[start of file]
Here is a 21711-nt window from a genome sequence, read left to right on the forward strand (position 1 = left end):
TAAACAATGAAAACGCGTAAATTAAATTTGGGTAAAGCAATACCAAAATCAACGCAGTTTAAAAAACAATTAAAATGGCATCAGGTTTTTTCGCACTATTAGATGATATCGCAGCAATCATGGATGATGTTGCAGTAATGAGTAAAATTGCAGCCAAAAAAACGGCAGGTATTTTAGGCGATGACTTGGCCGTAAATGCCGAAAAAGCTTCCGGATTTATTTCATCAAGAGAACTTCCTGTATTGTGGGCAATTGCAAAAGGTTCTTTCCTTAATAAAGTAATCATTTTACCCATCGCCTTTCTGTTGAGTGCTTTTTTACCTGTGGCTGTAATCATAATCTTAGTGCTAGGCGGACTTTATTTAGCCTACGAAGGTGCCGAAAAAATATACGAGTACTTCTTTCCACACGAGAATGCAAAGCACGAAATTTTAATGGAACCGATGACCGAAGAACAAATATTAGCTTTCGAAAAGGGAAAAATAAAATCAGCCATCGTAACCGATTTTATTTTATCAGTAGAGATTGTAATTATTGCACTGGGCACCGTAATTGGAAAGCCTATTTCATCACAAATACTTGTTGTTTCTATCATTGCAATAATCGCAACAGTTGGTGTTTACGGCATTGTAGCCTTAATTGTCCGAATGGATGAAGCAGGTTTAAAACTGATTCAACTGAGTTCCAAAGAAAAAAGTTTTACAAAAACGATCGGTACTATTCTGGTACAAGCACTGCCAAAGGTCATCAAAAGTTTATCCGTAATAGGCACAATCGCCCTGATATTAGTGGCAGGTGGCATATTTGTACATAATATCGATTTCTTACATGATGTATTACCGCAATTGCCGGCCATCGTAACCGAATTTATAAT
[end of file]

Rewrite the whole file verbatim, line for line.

Here is a 21711-nt window from a genome sequence, read left to right on the forward strand (position 1 = left end):
TAAACAATGAAAACGCGTAAATTAAATTTGGGTAAAGCAATACCAAAATCAACGCAGTTTAAAAAACAATTAAAATGGCATCAGGTTTTTTCGCACTATTAGATGATATCGCAGCAATCATGGATGATGTTGCAGTAATGAGTAAAATTGCAGCCAAAAAAACGGCAGGTATTTTAGGCGATGACTTGGCCGTAAATGCCGAAAAAGCTTCCGGATTTATTTCATCAAGAGAACTTCCTGTATTGTGGGCAATTGCAAAAGGTTCTTTCCTTAATAAAGTAATCATTTTACCCATCGCCTTTCTGTTGAGTGCTTTTTTACCTGTGGCTGTAATCATAATCTTAGTGCTAGGCGGACTTTATTTAGCCTACGAAGGTGCCGAAAAAATATACGAGTACTTCTTTCCACACGAGAATGCAAAGCACGAAATTTTAATGGAACCGATGACCGAAGAACAAATATTAGCTTTCGAAAAGGGAAAAATAAAATCAGCCATCGTAACCGATTTTATTTTATCAGTAGAGATTGTAATTATTGCACTGGGCACCGTAATTGGAAAGCCTATTTCATCACAAATACTTGTTGTTTCTATCATTGCAATAATCGCAACAGTTGGTGTTTACGGCATTGTAGCCTTAATTGTCCGAATGGATGAAGCAGGTTTAAAACTGATTCAACTGAGTTCCAAAGAAAAAAGTTTTACAAAAACGATCGGTACTATTCTGGTACAAGCACTGCCAAAGGTCATCAAAAGTTTATCCGTAATAGGCACAATCGCCCTGATATTAGTGGCAGGTGGCATATTTGTACATAATATCGATTTCTTACATGATGTATTACCGCAATTGCCGGCCATCGTAACCGAATTTATAAT